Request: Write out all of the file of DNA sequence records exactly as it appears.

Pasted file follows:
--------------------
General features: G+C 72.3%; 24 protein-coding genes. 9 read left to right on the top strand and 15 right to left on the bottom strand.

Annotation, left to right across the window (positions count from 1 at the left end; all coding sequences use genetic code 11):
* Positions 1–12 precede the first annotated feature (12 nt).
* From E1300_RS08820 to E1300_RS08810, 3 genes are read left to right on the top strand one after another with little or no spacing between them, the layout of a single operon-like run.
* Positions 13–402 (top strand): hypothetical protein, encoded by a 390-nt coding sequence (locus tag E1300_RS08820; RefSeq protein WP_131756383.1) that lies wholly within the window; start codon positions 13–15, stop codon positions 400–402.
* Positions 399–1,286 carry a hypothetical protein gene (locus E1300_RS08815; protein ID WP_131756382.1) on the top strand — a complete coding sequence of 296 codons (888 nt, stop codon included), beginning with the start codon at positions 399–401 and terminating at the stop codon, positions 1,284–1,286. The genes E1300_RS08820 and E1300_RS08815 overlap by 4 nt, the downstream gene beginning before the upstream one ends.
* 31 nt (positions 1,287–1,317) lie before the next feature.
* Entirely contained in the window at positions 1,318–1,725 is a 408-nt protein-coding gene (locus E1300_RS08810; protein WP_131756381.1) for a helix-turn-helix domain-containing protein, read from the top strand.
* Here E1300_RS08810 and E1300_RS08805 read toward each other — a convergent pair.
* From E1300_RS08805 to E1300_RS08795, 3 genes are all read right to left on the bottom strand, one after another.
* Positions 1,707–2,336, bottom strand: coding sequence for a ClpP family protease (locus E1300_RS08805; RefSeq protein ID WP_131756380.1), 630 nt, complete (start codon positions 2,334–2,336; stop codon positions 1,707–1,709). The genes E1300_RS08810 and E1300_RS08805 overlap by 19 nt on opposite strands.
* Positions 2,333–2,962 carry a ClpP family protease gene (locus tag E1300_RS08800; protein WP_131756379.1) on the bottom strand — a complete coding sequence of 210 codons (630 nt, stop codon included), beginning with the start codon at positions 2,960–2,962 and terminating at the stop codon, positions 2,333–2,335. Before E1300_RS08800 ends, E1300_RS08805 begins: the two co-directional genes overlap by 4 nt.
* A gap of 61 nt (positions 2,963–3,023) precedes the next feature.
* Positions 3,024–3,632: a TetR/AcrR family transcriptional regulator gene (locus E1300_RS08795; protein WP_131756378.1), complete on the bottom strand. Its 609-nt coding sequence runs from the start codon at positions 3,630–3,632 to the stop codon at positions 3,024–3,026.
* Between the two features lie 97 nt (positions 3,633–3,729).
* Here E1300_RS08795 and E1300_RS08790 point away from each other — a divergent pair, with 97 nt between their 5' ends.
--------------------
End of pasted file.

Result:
General features: G+C 72.3%; 24 protein-coding genes. 9 read left to right on the top strand and 15 right to left on the bottom strand.

Annotation, left to right across the window (positions count from 1 at the left end; all coding sequences use genetic code 11):
* Positions 1–12 precede the first annotated feature (12 nt).
* From E1300_RS08820 to E1300_RS08810, 3 genes are read left to right on the top strand one after another with little or no spacing between them, the layout of a single operon-like run.
* Positions 13–402 (top strand): hypothetical protein, encoded by a 390-nt coding sequence (locus tag E1300_RS08820; RefSeq protein WP_131756383.1) that lies wholly within the window; start codon positions 13–15, stop codon positions 400–402.
* Positions 399–1,286 carry a hypothetical protein gene (locus E1300_RS08815; protein ID WP_131756382.1) on the top strand — a complete coding sequence of 296 codons (888 nt, stop codon included), beginning with the start codon at positions 399–401 and terminating at the stop codon, positions 1,284–1,286. The genes E1300_RS08820 and E1300_RS08815 overlap by 4 nt, the downstream gene beginning before the upstream one ends.
* 31 nt (positions 1,287–1,317) lie before the next feature.
* Entirely contained in the window at positions 1,318–1,725 is a 408-nt protein-coding gene (locus E1300_RS08810; protein WP_131756381.1) for a helix-turn-helix domain-containing protein, read from the top strand.
* Here E1300_RS08810 and E1300_RS08805 read toward each other — a convergent pair.
* From E1300_RS08805 to E1300_RS08795, 3 genes are all read right to left on the bottom strand, one after another.
* Positions 1,707–2,336, bottom strand: coding sequence for a ClpP family protease (locus E1300_RS08805; RefSeq protein ID WP_131756380.1), 630 nt, complete (start codon positions 2,334–2,336; stop codon positions 1,707–1,709). The genes E1300_RS08810 and E1300_RS08805 overlap by 19 nt on opposite strands.
* Positions 2,333–2,962 carry a ClpP family protease gene (locus tag E1300_RS08800; protein WP_131756379.1) on the bottom strand — a complete coding sequence of 210 codons (630 nt, stop codon included), beginning with the start codon at positions 2,960–2,962 and terminating at the stop codon, positions 2,333–2,335. Before E1300_RS08800 ends, E1300_RS08805 begins: the two co-directional genes overlap by 4 nt.
* A gap of 61 nt (positions 2,963–3,023) precedes the next feature.
* Positions 3,024–3,632: a TetR/AcrR family transcriptional regulator gene (locus E1300_RS08795; protein WP_131756378.1), complete on the bottom strand. Its 609-nt coding sequence runs from the start codon at positions 3,630–3,632 to the stop codon at positions 3,024–3,026.
* Between the two features lie 97 nt (positions 3,633–3,729).
* Here E1300_RS08795 and E1300_RS08790 point away from each other — a divergent pair, with 97 nt between their 5' ends.